AN AFFAIR OF STATE The Profumo Case and the Framing of Stephen Ward By Phillip Knightley and Caroline Kennedy Atheneum. 268 pp. $18.95

AT ABOUT the time Gary Hart's presidential campaign was self-destructing last May, I was passing through London on a European tour. The Hart story was big -- and in many quarters, baffling -- news. "For God's sake, America, grow up," cried a commentator in the London Evening Standard. That was the theme on the continent as well: "Washington loves a sex scandal," a Belgian pundit wrote -- the implication being that Europeans don't. A French sage scoffed at the very idea that the American voter, before inquiring into a candidate's program, should want "to know first if he's cheating on his wife." The consensus was clear: We Americans are fundamentally different, in some weird, Puritan (or prurient) way, from our British cousins in particular, but from most other Europeans as well.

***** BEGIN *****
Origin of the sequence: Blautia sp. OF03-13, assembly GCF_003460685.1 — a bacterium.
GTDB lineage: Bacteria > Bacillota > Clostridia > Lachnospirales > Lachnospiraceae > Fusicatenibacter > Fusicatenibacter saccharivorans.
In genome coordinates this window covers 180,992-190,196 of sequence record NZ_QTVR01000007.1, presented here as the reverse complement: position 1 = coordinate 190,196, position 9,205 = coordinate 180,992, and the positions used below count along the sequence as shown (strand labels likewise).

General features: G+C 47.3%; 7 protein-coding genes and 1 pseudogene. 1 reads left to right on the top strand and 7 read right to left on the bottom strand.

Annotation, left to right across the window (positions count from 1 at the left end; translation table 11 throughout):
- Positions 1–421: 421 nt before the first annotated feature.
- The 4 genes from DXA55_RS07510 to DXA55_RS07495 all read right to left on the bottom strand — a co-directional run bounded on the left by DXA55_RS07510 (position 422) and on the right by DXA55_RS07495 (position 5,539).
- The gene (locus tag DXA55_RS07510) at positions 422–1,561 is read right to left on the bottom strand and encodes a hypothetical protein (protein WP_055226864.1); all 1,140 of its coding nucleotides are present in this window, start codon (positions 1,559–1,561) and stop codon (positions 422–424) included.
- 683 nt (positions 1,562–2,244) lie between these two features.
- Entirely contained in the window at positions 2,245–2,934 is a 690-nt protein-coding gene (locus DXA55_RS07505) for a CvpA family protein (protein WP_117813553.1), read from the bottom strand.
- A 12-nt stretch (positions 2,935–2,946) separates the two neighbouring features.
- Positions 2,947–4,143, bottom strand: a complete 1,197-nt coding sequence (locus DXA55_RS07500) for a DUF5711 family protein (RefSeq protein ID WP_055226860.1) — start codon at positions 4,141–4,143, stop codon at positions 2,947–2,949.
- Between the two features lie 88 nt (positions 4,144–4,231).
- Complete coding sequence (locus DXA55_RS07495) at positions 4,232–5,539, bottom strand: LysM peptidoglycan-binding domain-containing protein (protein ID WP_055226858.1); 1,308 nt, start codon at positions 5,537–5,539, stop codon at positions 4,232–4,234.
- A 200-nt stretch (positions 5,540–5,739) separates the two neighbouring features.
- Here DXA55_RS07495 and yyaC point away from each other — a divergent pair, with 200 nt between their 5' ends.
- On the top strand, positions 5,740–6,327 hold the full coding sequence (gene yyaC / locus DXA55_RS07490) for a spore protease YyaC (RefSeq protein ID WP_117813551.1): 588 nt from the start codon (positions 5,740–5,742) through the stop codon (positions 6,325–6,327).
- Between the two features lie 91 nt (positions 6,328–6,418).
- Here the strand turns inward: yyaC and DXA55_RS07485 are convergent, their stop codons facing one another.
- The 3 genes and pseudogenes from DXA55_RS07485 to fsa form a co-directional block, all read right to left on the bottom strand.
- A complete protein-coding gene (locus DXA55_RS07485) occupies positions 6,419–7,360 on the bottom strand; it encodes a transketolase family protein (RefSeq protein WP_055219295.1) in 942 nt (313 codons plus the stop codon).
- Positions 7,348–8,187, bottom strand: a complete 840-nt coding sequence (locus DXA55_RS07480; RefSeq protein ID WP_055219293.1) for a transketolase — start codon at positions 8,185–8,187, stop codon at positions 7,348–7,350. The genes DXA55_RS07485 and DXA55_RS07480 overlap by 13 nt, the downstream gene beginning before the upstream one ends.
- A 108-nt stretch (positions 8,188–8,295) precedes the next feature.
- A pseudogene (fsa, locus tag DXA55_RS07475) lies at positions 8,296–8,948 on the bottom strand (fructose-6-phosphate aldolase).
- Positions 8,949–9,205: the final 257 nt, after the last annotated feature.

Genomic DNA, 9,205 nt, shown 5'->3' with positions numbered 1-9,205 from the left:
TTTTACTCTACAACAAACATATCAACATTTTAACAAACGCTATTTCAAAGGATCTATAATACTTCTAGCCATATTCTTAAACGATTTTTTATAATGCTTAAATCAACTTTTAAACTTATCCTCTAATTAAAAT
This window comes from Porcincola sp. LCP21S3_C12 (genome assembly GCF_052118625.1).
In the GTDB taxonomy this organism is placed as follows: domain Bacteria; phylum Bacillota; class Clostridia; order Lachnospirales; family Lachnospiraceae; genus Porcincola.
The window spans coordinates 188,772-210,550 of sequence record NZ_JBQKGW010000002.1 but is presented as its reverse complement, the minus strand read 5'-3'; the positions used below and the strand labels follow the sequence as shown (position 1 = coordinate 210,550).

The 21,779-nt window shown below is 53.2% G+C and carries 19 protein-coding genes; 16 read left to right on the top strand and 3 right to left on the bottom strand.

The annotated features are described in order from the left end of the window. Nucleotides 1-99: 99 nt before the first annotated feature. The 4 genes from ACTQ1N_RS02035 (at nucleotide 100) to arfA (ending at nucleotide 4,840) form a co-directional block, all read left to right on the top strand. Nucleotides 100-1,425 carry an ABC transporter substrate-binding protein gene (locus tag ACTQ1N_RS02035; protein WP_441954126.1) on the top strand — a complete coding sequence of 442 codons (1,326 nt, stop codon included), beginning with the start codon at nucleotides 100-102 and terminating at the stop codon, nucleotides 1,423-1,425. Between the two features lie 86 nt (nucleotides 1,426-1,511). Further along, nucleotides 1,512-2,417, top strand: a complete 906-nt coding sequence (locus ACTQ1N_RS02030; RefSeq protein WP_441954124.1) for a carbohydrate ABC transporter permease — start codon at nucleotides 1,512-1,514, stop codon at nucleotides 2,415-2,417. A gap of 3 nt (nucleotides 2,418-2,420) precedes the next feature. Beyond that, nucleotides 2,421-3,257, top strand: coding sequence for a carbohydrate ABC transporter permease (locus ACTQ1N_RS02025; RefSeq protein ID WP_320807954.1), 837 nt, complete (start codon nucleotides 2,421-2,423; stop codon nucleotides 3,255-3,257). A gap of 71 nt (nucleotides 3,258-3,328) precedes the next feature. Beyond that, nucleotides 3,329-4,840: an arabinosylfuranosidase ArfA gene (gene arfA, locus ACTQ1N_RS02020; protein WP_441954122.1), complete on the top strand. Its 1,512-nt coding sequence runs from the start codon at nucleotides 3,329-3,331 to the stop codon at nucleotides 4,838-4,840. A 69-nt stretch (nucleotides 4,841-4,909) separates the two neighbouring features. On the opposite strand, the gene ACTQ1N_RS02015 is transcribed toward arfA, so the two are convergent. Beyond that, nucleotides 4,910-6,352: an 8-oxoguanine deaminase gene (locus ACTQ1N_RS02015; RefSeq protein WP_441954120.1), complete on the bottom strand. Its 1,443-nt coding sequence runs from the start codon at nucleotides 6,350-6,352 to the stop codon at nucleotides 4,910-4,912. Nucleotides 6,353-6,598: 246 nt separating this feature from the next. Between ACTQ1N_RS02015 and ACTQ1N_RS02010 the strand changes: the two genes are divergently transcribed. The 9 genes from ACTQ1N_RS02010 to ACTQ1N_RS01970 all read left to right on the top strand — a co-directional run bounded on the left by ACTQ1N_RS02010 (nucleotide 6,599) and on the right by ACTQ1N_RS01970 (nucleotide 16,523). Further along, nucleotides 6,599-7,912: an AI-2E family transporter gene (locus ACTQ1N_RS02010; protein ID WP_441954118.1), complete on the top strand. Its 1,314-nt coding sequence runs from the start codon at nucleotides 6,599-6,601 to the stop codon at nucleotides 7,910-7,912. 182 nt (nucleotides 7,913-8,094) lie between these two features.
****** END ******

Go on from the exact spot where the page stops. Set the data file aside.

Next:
Or so I was persuaded until I came across excerpts in the London Sunday Times of a forthcoming book about a British sex scandal in the 1960s that wrecked the brilliant career of a young Tory politician already penciled in as prime ministerial material; came close to bringing down the government of Harold Macmillan; reached into the royal family; scorched the high and mighty of British society and the elite of the political establishment; rattled the ruling Kennedy entourage in Washington; and culminated in a callous cover-up that, the authors claim, finally drove an idiosyncratic but innocent scapegoat to suicide.